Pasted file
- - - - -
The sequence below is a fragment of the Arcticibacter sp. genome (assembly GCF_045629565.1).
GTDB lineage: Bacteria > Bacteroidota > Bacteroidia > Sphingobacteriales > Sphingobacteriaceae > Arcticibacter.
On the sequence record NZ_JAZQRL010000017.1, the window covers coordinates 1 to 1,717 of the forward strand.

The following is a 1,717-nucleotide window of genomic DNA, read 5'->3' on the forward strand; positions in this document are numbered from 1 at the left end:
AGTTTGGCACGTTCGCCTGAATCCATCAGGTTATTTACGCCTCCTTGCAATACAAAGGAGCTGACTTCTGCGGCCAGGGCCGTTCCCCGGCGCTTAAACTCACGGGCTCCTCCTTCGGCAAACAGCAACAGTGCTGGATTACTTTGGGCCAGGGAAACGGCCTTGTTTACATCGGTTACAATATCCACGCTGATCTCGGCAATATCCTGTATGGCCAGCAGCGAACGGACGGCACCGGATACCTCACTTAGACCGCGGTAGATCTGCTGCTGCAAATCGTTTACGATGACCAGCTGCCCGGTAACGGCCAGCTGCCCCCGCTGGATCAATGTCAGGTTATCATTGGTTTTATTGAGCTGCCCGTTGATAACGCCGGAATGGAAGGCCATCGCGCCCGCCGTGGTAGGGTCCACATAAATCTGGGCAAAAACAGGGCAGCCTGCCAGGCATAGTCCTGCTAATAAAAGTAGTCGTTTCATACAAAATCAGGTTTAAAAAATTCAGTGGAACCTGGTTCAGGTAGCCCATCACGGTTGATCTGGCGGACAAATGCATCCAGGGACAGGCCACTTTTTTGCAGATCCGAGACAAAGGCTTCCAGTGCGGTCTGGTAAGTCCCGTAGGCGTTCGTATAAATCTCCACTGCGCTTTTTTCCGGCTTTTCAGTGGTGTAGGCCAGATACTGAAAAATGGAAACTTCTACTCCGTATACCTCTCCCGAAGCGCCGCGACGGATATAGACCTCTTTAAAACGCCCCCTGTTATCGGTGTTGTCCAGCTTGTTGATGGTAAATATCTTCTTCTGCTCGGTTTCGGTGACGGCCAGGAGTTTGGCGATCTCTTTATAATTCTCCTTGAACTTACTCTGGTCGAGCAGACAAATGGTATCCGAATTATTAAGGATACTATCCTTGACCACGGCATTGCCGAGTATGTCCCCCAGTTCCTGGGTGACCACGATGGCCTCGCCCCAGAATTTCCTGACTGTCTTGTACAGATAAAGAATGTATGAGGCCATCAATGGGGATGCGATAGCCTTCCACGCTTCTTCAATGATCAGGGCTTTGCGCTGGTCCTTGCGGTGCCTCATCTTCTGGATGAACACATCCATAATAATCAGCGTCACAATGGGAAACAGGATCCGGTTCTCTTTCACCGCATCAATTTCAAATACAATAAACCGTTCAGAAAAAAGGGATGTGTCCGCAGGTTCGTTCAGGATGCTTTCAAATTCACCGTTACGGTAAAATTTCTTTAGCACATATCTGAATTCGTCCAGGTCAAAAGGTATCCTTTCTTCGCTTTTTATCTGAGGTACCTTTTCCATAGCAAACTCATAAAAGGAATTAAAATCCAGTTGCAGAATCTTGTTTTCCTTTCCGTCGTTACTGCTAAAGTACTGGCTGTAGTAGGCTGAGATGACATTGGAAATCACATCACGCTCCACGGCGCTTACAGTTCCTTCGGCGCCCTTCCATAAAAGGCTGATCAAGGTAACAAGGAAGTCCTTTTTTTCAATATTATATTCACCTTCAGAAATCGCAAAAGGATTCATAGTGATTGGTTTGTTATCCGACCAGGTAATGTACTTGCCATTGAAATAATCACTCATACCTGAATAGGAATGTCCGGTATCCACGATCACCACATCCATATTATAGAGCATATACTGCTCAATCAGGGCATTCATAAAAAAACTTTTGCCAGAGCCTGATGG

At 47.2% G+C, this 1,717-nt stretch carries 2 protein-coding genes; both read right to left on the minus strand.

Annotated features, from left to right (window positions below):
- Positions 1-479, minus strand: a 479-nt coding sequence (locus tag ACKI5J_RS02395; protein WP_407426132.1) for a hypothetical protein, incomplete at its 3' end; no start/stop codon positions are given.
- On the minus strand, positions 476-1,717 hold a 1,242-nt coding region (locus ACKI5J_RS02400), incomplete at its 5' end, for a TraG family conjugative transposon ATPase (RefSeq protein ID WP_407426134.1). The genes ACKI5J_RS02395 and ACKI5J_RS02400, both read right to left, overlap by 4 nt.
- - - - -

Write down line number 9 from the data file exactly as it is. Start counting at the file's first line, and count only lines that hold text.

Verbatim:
- On the minus strand, positions 476-1,717 hold a 1,242-nt coding region (locus ACKI5J_RS02400), incomplete at its 5' end, for a TraG family conjugative transposon ATPase (RefSeq protein ID WP_407426134.1). The genes ACKI5J_RS02395 and ACKI5J_RS02400, both read right to left, overlap by 4 nt.